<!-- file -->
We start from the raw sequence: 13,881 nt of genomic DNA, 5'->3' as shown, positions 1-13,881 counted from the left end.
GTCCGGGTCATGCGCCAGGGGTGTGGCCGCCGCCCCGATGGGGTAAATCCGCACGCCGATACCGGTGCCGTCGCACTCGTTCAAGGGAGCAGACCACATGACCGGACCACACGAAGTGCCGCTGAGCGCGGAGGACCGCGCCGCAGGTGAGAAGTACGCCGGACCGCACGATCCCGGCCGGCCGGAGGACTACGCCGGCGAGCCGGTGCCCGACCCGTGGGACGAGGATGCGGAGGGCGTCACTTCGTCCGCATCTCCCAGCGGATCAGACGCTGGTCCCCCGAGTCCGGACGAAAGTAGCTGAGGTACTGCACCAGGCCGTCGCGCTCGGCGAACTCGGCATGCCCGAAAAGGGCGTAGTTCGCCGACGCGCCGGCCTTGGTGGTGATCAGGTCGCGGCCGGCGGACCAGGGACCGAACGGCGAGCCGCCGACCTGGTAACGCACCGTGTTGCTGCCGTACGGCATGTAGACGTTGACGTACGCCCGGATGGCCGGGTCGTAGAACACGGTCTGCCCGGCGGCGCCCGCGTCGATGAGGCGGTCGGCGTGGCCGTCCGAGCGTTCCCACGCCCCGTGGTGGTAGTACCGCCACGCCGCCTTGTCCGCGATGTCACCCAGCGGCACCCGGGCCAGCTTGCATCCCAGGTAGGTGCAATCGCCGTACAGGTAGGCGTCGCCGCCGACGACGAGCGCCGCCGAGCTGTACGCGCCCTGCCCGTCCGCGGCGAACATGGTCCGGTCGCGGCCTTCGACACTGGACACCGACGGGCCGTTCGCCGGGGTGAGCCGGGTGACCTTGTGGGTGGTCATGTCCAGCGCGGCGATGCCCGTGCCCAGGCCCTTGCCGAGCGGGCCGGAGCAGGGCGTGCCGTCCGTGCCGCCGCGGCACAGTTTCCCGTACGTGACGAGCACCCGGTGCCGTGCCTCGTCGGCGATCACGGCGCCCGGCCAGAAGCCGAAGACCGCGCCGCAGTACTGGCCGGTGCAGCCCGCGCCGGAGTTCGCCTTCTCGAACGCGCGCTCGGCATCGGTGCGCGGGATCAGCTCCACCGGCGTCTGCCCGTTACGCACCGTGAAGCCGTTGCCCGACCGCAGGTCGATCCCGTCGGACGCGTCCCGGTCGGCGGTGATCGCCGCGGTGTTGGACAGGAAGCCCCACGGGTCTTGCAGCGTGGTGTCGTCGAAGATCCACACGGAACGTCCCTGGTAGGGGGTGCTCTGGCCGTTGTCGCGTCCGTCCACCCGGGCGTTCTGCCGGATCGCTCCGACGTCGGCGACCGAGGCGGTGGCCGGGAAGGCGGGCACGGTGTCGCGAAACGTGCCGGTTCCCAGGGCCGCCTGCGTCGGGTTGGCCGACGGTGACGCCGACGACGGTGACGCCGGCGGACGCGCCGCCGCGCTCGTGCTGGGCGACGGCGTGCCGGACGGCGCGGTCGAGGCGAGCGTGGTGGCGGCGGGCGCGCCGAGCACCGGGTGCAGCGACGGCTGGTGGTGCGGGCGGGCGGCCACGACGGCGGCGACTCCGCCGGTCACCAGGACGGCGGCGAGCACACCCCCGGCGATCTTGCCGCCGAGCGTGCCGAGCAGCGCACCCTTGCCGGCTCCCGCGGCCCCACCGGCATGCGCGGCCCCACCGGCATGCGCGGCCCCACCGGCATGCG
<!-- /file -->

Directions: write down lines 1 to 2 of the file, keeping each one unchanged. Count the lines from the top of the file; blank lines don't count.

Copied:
We start from the raw sequence: 13,881 nt of genomic DNA, 5'->3' as shown, positions 1-13,881 counted from the left end.
GTCCGGGTCATGCGCCAGGGGTGTGGCCGCCGCCCCGATGGGGTAAATCCGCACGCCGATACCGGTGCCGTCGCACTCGTTCAAGGGAGCAGACCACATGACCGGACCACACGAAGTGCCGCTGAGCGCGGAGGACCGCGCCGCAGGTGAGAAGTACGCCGGACCGCACGATCCCGGCCGGCCGGAGGACTACGCCGGCGAGCCGGTGCCCGACCCGTGGGACGAGGATGCGGAGGGCGTCACTTCGTCCGCATCTCCCAGCGGATCAGACGCTGGTCCCCCGAGTCCGGACGAAAGTAGCTGAGGTACTGCACCAGGCCGTCGCGCTCGGCGAACTCGGCATGCCCGAAAAGGGCGTAGTTCGCCGACGCGCCGGCCTTGGTGGTGATCAGGTCGCGGCCGGCGGACCAGGGACCGAACGGCGAGCCGCCGACCTGGTAACGCACCGTGTTGCTGCCGTACGGCATGTAGACGTTGACGTACGCCCGGATGGCCGGGTCGTAGAACACGGTCTGCCCGGCGGCGCCCGCGTCGATGAGGCGGTCGGCGTGGCCGTCCGAGCGTTCCCACGCCCCGTGGTGGTAGTACCGCCACGCCGCCTTGTCCGCGATGTCACCCAGCGGCACCCGGGCCAGCTTGCATCCCAGGTAGGTGCAATCGCCGTACAGGTAGGCGTCGCCGCCGACGACGAGCGCCGCCGAGCTGTACGCGCCCTGCCCGTCCGCGGCGAACATGGTCCGGTCGCGGCCTTCGACACTGGACACCGACGGGCCGTTCGCCGGGGTGAGCCGGGTGACCTTGTGGGTGGTCATGTCCAGCGCGGCGATGCCCGTGCCCAGGCCCTTGCCGAGCGGGCCGGAGCAGGGCGTGCCGTCCGTGCCGCCGCGGCACAGTTTCCCGTACGTGACGAGCACCCGGTGCCGTGCCTCGTCGGCGATCACGGCGCCCGGCCAGAAGCCGAAGACCGCGCCGCAGTACTGGCCGGTGCAGCCCGCGCCGGAGTTCGCCTTCTCGAACGCGCGCTCGGCATCGGTGCGCGGGATCAGCTCCACCGGCGTCTGCCCGTTACGCACCGTGAAGCCGTTGCCCGACCGCAGGTCGATCCCGTCGGACGCGTCCCGGTCGGCGGTGATCGCCGCGGTGTTGGACAGGAAGCCCCACGGGTCTTGCAGCGTGGTGTCGTCGAAGATCCACACGGAACGTCCCTGGTAGGGGGTGCTCTGGCCGTTGTCGCGTCCGTCCACCCGGGCGTTCTGCCGGATCGCTCCGACGTCGGCGACCGAGGCGGTGGCCGGGAAGGCGGGCACGGTGTCGCGAAACGTGCCGGTTCCCAGGGCCGCCTGCGTCGGGTTGGCCGACGGTGACGCCGACGACGGTGACGCCGGCGGACGCGCCGCCGCGCTCGTGCTGGGCGACGGCGTGCCGGACGGCGCGGTCGAGGCGAGCGTGGTGGCGGCGGGCGCGCCGAGCACCGGGTGCAGCGACGGCTGGTGGTGCGGGCGGGCGGCCACGACGGCGGCGACTCCGCCGGTCACCAGGACGGCGGCGAGCACACCCCCGGCGATCTTGCCGCCGAGCGTGCCGAGCAGCGCACCCTTGCCGGCTCCCGCGGCCCCACCGGCATGCGCGGCCCCACCGGCATGCGCGGCCCCACCGGCATGCG